Electromagnetic Radiation and Human Health
In the case of wireless networks, the medium for communications is the EM field, the region of space that is influenced by the electromagnetic radiation. (Unlike audio waves, radio waves do not require a medium such as air or water to propagate.) As with wired networks, amplitude decreases with distance, resulting in the degradation of signal strength and the ability to communicate. However, the EM field is also dispersed according to the properties of the transmitting antenna, not tightly bound, as is the case with communication on a wire. The area over which the radio waves propagate from an electromagnetic source is known as the Fresnel zone. To mitigate the effects of interference from these devices and other sources of electromagnetic interference, RF-based wireless networks employ spread-spectrum technologies. Spread-spectrum provides a way to share bandwidth with other devices that are operating in the same frequency range. Rather than operating on a single, dedicated...
Correct Fiber-optic cable is completely resistant to electromagnetic interference because it uses light pulses instead of electrical charges for signaling. C. Incorrect IEEE 802.11b is a wireless networking protocol, but it is still affected by electromagnetic interference, whether it uses the ad hoc topology or the infra structure topology. D. Incorrect IEEE 802.11b is a wireless networking protocol, but it is still affected by electromagnetic interference, whether it uses the ad hoc topology or the infra structure topology.
A wireless network uses technology that enables two or more devices to communicate through standard network protocols and electromagnetic waves not network cabling to carry signals over part or all of the communication path. This module describes how to plan and implement security for wireless networks.
Creating the cabling diagram requires more than a simple floor plan of the site. To route the cables properly, the network designers must be aware of any obstacles that can interfere with the cable's installation or performance, and these obstacles often do not appear on standard floor plans. For example, when using copper-based cable such as UTP, you must know the locations of fluorescent light fixtures and other possible sources of electromagnetic interference so that the installer knows to route the cables around them. You should also document the locations of heating and air conditioning ducts, plenums, firewalls, and other obstacles that the installer might have to route cables around or through. In most cases, this requires the network designer to carefully examine the site.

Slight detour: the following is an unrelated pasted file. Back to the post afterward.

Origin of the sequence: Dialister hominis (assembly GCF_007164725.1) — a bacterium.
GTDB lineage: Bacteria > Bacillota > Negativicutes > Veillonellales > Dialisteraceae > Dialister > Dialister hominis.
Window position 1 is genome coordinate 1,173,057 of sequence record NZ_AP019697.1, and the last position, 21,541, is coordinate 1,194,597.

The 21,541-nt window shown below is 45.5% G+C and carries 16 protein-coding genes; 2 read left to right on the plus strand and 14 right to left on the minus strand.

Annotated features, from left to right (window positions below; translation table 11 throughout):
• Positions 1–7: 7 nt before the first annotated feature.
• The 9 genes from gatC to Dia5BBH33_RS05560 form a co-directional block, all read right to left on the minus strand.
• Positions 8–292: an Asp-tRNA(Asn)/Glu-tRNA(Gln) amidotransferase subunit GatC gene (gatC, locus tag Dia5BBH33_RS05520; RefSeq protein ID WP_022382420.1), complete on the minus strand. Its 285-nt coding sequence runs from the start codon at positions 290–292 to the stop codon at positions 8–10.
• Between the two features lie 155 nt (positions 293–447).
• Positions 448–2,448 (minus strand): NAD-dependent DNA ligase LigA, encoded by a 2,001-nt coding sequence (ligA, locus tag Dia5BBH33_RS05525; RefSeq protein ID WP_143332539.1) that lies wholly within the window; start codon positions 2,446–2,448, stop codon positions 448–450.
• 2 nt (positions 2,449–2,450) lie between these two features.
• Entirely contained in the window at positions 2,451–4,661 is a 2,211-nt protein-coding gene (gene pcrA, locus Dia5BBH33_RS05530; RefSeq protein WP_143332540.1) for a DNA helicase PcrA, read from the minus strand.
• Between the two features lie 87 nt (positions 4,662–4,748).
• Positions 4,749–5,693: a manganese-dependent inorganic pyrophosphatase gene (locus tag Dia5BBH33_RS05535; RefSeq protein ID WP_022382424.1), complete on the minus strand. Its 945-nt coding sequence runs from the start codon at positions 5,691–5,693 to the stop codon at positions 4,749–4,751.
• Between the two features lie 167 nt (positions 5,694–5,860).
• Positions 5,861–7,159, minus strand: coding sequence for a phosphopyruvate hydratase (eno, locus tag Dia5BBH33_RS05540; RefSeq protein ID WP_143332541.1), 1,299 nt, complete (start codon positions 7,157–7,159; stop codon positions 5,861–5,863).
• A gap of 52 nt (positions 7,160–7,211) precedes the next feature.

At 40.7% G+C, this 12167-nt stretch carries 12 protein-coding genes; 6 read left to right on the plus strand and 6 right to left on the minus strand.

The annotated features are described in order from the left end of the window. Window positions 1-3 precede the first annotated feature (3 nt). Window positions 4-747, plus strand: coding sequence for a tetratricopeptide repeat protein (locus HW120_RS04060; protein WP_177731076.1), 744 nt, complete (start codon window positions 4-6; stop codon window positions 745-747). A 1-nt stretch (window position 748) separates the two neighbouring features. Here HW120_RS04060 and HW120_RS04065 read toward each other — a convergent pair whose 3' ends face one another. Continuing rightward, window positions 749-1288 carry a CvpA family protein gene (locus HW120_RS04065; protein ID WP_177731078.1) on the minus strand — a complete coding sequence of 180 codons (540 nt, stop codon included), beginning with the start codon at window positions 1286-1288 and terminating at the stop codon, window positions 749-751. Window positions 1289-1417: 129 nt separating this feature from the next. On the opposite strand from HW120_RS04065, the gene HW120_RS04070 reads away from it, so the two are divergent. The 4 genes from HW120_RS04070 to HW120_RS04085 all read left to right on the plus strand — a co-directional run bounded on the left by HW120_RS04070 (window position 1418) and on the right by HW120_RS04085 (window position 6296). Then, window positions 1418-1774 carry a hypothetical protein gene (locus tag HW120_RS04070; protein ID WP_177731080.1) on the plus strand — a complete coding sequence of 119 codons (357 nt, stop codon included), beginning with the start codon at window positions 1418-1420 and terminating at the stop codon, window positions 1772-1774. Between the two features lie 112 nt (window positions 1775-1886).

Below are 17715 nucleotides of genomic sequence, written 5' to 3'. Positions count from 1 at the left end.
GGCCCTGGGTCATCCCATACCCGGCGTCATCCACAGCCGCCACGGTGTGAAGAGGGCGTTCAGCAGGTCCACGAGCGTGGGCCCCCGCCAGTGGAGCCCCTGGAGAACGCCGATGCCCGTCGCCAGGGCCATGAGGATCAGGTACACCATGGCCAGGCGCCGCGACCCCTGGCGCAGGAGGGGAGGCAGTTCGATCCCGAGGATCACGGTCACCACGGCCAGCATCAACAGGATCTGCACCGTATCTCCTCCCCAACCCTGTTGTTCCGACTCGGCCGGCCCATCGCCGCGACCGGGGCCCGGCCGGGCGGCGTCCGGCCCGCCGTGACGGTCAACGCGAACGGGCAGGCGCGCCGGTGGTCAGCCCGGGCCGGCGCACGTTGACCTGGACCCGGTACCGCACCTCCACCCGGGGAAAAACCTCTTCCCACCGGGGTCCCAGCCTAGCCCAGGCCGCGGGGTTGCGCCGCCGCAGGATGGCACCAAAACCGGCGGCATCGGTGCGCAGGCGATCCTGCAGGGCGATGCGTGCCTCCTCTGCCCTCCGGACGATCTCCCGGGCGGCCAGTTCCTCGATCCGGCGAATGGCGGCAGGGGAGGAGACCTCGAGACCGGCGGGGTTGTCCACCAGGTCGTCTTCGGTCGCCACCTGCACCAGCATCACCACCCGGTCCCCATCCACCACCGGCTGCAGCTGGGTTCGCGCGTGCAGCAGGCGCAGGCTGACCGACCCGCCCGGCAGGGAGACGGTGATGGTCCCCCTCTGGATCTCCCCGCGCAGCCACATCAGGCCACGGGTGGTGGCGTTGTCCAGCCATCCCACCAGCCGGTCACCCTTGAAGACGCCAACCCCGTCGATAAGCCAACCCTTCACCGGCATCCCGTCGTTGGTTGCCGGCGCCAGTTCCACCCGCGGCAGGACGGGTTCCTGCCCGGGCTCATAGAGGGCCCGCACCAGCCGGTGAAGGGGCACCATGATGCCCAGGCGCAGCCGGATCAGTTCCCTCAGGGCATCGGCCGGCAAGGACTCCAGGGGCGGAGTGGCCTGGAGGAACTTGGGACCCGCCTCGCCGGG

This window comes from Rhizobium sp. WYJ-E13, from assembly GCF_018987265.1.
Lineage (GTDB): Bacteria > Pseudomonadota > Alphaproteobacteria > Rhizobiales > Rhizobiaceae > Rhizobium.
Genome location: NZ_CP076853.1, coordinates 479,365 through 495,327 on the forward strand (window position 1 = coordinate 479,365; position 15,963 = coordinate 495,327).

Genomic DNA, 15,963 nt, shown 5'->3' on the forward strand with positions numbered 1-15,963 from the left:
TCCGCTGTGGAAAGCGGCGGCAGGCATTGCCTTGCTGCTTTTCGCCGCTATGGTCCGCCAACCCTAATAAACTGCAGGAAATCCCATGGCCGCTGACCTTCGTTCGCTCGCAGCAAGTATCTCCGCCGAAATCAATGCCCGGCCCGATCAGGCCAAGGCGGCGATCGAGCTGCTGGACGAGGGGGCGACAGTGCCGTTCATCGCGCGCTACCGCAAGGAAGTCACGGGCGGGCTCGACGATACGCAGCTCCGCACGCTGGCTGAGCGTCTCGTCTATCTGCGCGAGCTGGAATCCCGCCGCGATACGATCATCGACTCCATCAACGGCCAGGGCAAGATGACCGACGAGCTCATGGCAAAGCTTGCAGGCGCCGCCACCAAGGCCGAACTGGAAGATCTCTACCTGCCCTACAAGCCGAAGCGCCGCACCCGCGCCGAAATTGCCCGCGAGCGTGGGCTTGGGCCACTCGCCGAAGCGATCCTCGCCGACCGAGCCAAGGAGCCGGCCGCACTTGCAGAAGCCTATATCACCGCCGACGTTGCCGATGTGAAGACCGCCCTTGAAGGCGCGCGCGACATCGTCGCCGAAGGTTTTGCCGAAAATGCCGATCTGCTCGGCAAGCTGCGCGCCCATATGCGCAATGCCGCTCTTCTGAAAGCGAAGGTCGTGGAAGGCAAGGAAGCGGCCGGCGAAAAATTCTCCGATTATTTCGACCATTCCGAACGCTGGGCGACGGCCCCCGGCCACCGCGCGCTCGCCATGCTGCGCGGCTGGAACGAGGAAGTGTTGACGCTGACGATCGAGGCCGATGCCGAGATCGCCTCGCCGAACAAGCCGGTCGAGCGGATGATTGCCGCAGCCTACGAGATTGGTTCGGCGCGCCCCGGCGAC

A Fast Ethernet LAN connecting 50 workstations in a factory environment with large amounts of electromagnetic interference. 100Base-FX, because only a fiber-optic network is resistant to electromagnetic interference. Advantages Fiber-optic cables are immune to electromagnetic interference, can span longer distances, and are inherently more secure than copper cables. Disadvantages Fiber-optic cables are more expensive than copper, more difficult to install, and require specialized tools. For a network that uses copper-based cables, fluorescent light fixtures can be a significant source of electromagnetic interference. A network blueprint should contain the locations of these fixtures so that the network designer can route cables around them.
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